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Whisper Overview

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Whisper Overview

Whisper is a pure identity-based messaging system. Whisper provides a simple low-level API without being based upon or influenced by the low-level hardware attributes and characteristics. Peer-to-peer communication between the nodes of Whisper network uses the underlying ÐΞVp2p Wire Protocol. Whisper was not designed to provide a connection-oriented system, nor for simply delivering data between a pair of particular network endpoints. However, this might be necessary in some very specific cases (e.g. delivering the expired messages in case they were missed), and Whisper protocol will accommodate for that. Whisper is designed for easy and efficient broadcasting, and also for low-level asynchronous communications. It is designed to be a building block in next generation of unstoppable ÐApps. It was designed to provide resilience and privacy at considerable expense. At its most secure mode of operation, Whisper can theoretically deliver 100% darkness. Whisper should also allow the users to configure the level of privacy (how much information it leaks concerning the ÐApp content and ultimately, user activities) as a trade-off for performance.

Basically, all Whisper messages are supposed to be sent to every Whisper node. In order to prevent a DDoS attack, proof-of-work (PoW) algorithm is used. Messages will be processed (and forwarded further) only if their PoW exceeds a certain threshold, otherwise they will be dropped.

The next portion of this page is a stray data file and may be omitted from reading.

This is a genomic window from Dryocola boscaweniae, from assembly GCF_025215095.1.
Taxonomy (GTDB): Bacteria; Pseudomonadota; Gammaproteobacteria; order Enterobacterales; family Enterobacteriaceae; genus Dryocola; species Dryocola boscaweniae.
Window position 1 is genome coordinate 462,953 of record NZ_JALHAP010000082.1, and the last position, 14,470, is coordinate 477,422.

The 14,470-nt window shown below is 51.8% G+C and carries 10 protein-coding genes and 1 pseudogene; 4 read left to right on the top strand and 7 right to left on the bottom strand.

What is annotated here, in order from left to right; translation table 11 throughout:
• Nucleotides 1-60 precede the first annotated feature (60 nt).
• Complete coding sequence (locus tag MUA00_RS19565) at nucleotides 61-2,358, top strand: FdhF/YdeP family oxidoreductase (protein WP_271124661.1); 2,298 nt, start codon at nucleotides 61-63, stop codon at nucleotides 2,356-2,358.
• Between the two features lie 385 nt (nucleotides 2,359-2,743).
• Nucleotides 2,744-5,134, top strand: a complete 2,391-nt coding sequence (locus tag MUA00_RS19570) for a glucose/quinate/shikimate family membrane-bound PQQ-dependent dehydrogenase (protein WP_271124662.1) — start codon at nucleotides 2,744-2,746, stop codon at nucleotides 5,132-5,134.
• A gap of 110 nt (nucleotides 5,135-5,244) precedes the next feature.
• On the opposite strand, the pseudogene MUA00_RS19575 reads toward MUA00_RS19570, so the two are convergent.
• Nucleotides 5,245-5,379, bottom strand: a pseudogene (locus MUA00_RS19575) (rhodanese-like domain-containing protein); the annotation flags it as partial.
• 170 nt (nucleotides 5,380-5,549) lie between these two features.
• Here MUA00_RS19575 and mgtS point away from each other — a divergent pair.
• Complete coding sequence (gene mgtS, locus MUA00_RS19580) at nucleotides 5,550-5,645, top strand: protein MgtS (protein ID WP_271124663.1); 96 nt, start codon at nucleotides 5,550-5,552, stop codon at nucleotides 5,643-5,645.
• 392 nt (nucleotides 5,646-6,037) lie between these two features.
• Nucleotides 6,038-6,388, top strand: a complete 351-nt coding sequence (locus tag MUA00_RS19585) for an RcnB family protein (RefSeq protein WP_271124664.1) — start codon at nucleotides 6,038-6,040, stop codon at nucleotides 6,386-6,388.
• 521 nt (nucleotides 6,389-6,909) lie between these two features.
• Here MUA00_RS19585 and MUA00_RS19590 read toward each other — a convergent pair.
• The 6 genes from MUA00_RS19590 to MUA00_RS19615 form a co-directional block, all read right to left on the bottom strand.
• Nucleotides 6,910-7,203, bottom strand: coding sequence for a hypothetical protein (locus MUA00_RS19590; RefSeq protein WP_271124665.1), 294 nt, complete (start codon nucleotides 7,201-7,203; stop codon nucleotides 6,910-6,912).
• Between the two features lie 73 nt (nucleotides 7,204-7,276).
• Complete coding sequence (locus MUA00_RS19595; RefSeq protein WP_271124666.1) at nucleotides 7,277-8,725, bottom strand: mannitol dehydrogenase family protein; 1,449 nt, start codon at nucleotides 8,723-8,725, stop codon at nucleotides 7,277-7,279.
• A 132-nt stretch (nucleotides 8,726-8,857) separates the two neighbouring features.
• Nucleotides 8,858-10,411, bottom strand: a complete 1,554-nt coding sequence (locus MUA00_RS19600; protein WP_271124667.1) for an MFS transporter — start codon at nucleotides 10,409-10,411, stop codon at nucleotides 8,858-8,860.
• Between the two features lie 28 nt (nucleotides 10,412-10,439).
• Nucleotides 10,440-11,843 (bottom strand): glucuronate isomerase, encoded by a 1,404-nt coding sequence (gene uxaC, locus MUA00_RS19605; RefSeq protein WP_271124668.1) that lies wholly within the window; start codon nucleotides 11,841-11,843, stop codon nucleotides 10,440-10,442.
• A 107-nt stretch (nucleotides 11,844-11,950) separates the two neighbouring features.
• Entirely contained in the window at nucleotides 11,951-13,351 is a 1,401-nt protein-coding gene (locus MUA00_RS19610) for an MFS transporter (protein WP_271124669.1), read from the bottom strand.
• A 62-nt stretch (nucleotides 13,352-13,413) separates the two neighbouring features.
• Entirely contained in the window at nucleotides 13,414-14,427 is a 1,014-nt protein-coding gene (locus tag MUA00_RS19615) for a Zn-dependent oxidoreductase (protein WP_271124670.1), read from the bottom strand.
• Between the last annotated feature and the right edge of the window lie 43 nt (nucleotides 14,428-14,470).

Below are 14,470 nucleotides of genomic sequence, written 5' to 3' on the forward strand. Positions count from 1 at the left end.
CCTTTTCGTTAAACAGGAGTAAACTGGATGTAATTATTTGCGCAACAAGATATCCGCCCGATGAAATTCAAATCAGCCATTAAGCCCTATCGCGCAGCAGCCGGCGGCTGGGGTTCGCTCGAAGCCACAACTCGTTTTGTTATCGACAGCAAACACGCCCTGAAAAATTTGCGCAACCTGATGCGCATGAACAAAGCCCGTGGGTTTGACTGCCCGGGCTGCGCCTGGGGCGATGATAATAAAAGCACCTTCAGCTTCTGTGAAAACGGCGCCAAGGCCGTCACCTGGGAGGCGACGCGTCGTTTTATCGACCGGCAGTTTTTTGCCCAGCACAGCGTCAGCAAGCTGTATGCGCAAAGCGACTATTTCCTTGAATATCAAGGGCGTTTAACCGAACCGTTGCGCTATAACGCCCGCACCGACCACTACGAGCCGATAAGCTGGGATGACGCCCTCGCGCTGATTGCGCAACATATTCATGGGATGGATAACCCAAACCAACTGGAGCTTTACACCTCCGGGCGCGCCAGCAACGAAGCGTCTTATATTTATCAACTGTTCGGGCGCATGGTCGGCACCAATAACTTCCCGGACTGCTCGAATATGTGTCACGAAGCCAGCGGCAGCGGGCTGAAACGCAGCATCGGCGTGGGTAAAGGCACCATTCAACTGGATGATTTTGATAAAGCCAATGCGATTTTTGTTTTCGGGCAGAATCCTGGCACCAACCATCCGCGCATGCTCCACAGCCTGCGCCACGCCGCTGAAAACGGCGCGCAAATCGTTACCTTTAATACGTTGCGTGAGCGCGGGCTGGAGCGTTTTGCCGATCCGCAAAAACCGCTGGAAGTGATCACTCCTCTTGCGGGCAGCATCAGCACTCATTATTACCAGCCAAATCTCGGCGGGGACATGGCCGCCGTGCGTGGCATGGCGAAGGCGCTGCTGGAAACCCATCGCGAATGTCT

Encryption in version 5

All Whisper messages are encrypted and then sent via underlying ÐΞVp2p Protocol, which in turn uses its own encryption, on top of Whisper encryption. Every Whisper message must be encrypted either symmetrically or asymmetrically. Messages could be decrypted by anyone who possesses the corresponding key.

In previous versions unencrypted messages were allowed, but since it was necessary to exchange the topic (more on that below), the nodes might as well use the same communication channel to exchange encryption key.

Every node may possess multiple symmetric and asymmetric keys. Upon Envelope receipt, the node should try to decrypt it with each of the keys, depending on Envelope's encryption mode -- symmetric or asymmetric. In case of success, decrypted message is passed to the corresponding Ðapp. In any case, every Envelope should be forwarded to each of the node's peers.

Asymmetric encryption uses the standard Elliptic Curve Integrated Encryption Scheme with SECP-256k1 public key. Symmetric encryption uses AES GCM algorithm with random 96-bit nonce. If the same nonce will be used twice, then all the previous messages encrypted with the same key will be compromised. Therefore no more than 2^48 messages should be encrypted with the same symmetric key (for detailed explanation please see the Birthday Paradox). However, since Whisper uses proof-of-work, this number could possibly be reached only under very special circumstances (e.g. private network with extremely high performance and reduced PoW). Still, usage of one-time session keys is strongly encouraged for all Ðapps.

Although we assume these standard encryption algorithms to be reasonably secure, users are encouraged to use their own custom encryption on top of the default Whisper encryption.


Envelopes are the packets sent and received by Whisper nodes. Envelopes contain the encrypted payload and some metadata in plain format, because these data is essential for decryption. Envelopes are transmitted as RLP-encoded structures of the following format:

[ Version, Expiry, TTL, Topic, AESNonce, Data, EnvNonce ]

Version: up to 4 bytes (currently one byte containing zero). If Version is higher than current, envelope could not be decrypted, and therefore only forwarded to the peers.